We performed a comparative study between the glasses having different cladding diameter in order to evaluate the effect of heat load using GAYY-2 glass. During the initial laser cooling experiments, we used samples that were surrounded by an undoped silica glass cladding region of 0.5 mm, which was a significant thermal load. Despite this substantial thermal loading, a cooling of − 0.5 K from RT was achieved with a pump power of 6.5W. Later, in order to lower the thermal load and enhance cooling, we removed the majority of its undoped cladding region, and it showed a − 0.8 K temperature difference from RT using the same pump conditions. On the contrary, the MCVD SiO2 glass sample heated to ~ 5 K using a pump power of only 1 W. This is the most remarkable outcome of our study, namely, that the GAYY glass demonstrated such a dramatic difference compared to the normal preform while pumping with 1029 nm laser. The heating is associated with the concentration quenching effect. The thermal camera images of the MCVD SiO2 glass while exposed to 1029 nm laser is shown in Fig. 4a. The temperature rises to 301 K from 296 K. The temperature dynamics is depicted in Fig. 4b. Here the amount of absorbed pump power before the Yb absorption reaches saturation is greatly limited. In this case, the additional pump power is absorbed mainly by the background impurities and efficiently converts pump power to heat52. Therefore, even if the purity of the MCVD SiO2 glass without phase separation is high, cooling would be hindered due to quenching.

Theoretical model and numerical results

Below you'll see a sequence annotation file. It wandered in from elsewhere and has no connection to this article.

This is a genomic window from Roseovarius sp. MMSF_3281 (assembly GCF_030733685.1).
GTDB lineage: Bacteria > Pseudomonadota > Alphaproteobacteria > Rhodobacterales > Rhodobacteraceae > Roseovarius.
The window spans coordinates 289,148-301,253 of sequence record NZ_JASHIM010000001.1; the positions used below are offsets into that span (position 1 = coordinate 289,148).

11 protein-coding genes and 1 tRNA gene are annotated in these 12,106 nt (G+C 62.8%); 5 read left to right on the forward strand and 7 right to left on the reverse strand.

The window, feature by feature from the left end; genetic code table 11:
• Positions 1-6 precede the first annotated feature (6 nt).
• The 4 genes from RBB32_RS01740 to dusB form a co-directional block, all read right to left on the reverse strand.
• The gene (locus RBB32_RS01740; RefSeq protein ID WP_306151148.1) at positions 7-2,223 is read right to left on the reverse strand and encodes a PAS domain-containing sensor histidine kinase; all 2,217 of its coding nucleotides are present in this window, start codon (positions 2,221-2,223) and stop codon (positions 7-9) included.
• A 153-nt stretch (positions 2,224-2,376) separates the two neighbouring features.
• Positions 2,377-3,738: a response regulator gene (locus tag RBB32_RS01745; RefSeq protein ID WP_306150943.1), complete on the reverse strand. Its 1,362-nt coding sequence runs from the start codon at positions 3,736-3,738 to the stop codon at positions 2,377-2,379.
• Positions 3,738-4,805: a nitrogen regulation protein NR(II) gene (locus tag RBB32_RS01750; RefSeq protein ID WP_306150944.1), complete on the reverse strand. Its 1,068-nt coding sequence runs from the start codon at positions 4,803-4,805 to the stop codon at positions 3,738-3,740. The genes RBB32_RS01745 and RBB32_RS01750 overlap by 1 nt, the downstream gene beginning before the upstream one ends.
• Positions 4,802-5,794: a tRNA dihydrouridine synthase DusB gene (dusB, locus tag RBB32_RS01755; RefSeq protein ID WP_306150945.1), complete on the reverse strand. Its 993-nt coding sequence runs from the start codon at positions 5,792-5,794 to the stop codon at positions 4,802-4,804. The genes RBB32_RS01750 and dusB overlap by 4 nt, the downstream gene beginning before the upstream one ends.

The full potential of these findings was determined by a simulation, since we were unable to increase the pump power being limited by our available laser. The cooling efficiency, defined in Eq. (2) can be expanded as follows

$$\eta_{c} = {\raise0.7ex\hbox{${P_{cool} }$} \!\mathord{\left/ {\vphantom {{P_{cool} } {P_{abs} }}}\right.\kern-0pt} \!\lower0.7ex\hbox{${P_{abs} }$}} = \frac{{\lambda_{p} }}{{\lambda_{f} }}\eta_{abs} \eta_{ext} - 1,$$

where the absorption efficiency can be expressed as

$$\eta_{abs} = \frac{{\alpha_{r} }}{{\alpha_{r} + \alpha_{b} }}.$$

Also \({\alpha }_{r}\) is the resonant absorption coefficient and \({\alpha }_{b}\) is the background absorption coefficient. The quantum efficiency can be approximated as28, 53,54,55

$$\eta_{ext} \cong \frac{{\gamma_{rad} }}{{\gamma_{rad} + \gamma_{q} }} = \left[ {1 + \frac{9}{2\pi }\left( {\frac{N}{{N_{c} }}} \right)^{2} } \right]^{ - 1} ,$$

where \({\gamma }_{rad}\) and \({\gamma }_{q}\) are radiative and quenching rate respectively. N is the density of ions and Nc is the critical density of ions due to the quenching. Rewriting Eq. (5), the critical concentration, Nc is as follows

$$N_{c} = N\sqrt {\frac{{\frac{9}{2\pi } \eta_{ext} }}{{\left( {1 - \eta_{ext} } \right)}}} .$$

We calculated the critical concentration corresponding to the concentration of 4.0 × 1026 ions/m3 for GAAY-3 and found it to be 6.16 × 1027 ions/m3 which is ~ 5 times larger than the highest value reported in literature (i.e., 1.2 × 1027 ions/m3)34.

Next, we determine the temperature drop for each pump power at 1029 nm excitation using a numerical calculation. Refs.56,57 introduced and established a two-level model for absorption and emission processes between the Yb3+ 2F7/2 ground-state manifold and the 2F5/2 excited-state manifold. The cooling power of the preform can be calculated using the following equation58

$$P_{cool} = \frac{{a_{eff } \sigma_{a} \left( {T_{s} } \right) N I_{s} \left( {T_{s} } \right) \left( {\lambda /\lambda_{f*} \left( {T_{s} } \right) - 1} \right)}}{{1 + \sigma_{e} \left( {T_{s} } \right)/\sigma_{a} \left( {T_{s} } \right) + a_{eff } I_{s} \left( {T_{s} } \right)/P}}$$

where \({I}_{s}({T}_{s})=hc{\gamma }_{rad}/{\lambda }_{p}{\sigma }_{a}({T}_{s})\) is the saturation intensity, \({\lambda }_{f*}({T}_{s})\) is the effective mean fluorescence wavelength, and \({\sigma }_{a}({T}_{s})\) and \({\sigma }_{e}({T}_{s})\) are the absorption and the emission cross sections, respectively. P is the pump power and \({a}_{eff}\) is the effective pump mode area. The sum of radiative and convective heat load on the sample is given by

$$P_{load} = A_{surf} \epsilon \sigma_{B} \left( {T_{r}^{4} - T_{s}^{4} } \right) + A_{surf} h_{cv} \left( {T_{r} - T_{s} } \right)$$